With billions to be made in profit and millions of shrapnel flying towards soldiers’ heads, the U.S. military is due for added protection. Whether or not science fiction becomes reality sooner than later remains to be seen.
Today brought word of Project TALOS (Tactical Assault Light Operator Suit), the military’s campaign to build the ultimate soldier with a motorized exoskeleton that features a helmet with Google Glass style display, a cooling system to regulate body temperature and of course, enhanced armor. That alone sounds intriguing, and what caught our attention is Legacy Effects, the Hollywood studio working with the military to make this Iron Man-style suit a reality; in addition to designing Tony Stark’s outfit, Legacy also created wearable tech seen in RoboCop and X-Men: Days of Future Past.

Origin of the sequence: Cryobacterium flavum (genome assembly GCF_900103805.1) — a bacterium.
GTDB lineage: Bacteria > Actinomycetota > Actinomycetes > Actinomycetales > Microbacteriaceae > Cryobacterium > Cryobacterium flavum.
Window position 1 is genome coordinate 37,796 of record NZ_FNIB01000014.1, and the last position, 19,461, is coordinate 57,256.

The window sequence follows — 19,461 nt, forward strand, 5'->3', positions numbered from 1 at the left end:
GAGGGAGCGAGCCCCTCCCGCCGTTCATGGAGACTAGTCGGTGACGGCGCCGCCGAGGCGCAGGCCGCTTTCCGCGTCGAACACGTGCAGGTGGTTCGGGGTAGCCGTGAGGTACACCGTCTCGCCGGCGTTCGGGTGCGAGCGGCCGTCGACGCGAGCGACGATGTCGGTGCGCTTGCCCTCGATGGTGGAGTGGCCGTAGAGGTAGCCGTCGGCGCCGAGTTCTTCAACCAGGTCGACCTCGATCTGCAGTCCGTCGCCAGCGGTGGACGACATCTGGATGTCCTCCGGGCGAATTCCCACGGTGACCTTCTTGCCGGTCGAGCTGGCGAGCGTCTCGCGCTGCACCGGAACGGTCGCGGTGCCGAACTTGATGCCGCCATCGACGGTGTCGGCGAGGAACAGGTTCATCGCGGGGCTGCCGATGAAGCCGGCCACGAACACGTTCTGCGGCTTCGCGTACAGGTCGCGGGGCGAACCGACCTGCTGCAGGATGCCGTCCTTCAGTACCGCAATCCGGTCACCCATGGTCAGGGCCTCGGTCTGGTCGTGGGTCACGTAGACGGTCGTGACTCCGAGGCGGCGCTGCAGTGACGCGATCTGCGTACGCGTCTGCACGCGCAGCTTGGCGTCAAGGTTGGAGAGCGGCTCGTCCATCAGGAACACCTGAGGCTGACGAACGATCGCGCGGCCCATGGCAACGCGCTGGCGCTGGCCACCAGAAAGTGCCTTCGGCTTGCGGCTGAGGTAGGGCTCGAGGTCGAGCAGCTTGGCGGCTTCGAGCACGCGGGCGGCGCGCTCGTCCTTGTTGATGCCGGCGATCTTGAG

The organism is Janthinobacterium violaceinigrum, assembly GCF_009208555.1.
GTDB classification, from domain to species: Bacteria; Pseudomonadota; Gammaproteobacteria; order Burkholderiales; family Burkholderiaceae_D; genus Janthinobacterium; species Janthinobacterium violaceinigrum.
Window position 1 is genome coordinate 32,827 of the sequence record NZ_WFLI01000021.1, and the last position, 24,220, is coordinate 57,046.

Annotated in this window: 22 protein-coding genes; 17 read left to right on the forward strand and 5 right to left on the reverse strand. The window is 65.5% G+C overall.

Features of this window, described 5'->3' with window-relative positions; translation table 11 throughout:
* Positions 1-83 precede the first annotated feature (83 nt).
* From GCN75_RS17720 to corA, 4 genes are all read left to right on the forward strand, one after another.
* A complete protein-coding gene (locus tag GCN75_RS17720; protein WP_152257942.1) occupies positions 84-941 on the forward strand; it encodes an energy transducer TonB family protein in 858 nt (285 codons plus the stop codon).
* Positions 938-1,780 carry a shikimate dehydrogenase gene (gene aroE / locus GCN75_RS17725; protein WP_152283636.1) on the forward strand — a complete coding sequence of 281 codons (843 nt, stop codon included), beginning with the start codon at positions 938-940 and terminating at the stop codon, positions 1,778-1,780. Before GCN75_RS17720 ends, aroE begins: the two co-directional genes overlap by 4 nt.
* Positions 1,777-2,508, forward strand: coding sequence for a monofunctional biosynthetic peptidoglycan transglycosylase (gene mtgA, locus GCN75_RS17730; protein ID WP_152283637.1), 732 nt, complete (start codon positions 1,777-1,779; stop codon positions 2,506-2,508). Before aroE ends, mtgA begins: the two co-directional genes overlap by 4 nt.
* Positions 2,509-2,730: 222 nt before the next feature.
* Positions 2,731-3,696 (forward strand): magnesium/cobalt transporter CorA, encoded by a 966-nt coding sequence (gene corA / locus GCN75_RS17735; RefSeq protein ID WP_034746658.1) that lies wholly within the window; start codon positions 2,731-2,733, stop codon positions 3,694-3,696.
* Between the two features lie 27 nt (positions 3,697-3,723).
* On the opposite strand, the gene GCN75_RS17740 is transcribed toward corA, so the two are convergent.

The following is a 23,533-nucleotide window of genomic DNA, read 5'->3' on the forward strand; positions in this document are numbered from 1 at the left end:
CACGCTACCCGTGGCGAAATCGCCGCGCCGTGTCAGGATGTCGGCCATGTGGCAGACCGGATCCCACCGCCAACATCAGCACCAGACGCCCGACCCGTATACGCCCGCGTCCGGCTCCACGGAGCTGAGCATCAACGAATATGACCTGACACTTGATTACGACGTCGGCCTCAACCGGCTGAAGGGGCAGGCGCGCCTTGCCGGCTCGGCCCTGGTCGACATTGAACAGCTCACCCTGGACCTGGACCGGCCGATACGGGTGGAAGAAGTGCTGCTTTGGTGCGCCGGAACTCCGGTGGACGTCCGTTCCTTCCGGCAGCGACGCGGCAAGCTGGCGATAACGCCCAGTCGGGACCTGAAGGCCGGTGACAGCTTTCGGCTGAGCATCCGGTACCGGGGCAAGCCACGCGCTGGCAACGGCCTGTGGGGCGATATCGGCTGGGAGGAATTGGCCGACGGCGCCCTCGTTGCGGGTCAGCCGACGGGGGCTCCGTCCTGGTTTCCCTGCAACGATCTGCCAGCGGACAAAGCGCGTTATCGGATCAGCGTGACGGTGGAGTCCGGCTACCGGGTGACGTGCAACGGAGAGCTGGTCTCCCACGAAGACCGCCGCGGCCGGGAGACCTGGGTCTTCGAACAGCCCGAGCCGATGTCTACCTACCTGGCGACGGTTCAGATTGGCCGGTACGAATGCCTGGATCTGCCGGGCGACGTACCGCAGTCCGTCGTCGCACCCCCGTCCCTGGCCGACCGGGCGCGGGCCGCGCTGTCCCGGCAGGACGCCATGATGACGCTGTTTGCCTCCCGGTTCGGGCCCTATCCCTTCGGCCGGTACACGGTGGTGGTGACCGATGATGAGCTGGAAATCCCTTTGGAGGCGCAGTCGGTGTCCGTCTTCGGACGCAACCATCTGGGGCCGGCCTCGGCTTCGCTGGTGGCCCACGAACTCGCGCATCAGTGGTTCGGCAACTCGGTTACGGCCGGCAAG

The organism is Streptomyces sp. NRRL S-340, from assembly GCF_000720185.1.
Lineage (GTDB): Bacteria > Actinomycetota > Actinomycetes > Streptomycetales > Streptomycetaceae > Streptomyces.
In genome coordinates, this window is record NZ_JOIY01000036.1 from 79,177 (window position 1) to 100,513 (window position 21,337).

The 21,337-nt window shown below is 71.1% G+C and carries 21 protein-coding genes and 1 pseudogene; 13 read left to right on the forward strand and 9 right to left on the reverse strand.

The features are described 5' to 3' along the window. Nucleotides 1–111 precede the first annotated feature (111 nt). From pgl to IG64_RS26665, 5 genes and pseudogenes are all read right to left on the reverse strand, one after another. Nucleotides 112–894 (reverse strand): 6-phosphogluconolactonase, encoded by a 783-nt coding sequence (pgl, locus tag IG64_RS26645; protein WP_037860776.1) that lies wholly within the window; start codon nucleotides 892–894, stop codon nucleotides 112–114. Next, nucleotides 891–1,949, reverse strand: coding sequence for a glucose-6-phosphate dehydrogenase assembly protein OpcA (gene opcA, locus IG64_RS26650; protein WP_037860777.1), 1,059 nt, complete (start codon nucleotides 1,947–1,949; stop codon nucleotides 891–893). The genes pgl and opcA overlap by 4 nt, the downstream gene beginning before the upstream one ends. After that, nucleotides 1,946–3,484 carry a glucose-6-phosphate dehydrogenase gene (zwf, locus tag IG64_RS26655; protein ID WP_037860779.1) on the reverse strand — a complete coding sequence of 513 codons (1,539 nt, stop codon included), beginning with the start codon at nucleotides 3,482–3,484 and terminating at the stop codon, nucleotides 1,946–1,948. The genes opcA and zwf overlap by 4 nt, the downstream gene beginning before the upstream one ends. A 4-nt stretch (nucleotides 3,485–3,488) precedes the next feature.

The problem? The initial budget of $80 million isn’t enough to make this happen (think a billion), and an early (manufacturer unknown) prototype’s motor had trouble running properly. On top of that, experts think it would take 365 pounds of batteries to provide the juice for the kind of suit the military has in mind; that’s crazier than the power-starved Atari Lynx.
Compare the image of the present day soldier on the left with the sci-fi warrior on the right. That seems advanced even by Starship Troopers standards.
Perhaps the military should look at Activision’s Call of Duty: Advanced Warfare, which features a much cruder exoskeleton that imbues the wearer with enhanced abilities, namely super strength and jumping. Here's a look at the CoD Exoskeleton in action.
Sure, it’s a video game, but we don’t expect the U.S. to make a quantum leap in creating the next full spectrum warrior; we also need a higher vertical on the basketball court once the technology is civilian ready.
No Iron Man yet, we’re afraid, but what the enemy sees on the battlefield a few short years from now may be drastically different than the soldier of today. Now all it needs is a copy of Angry Birds.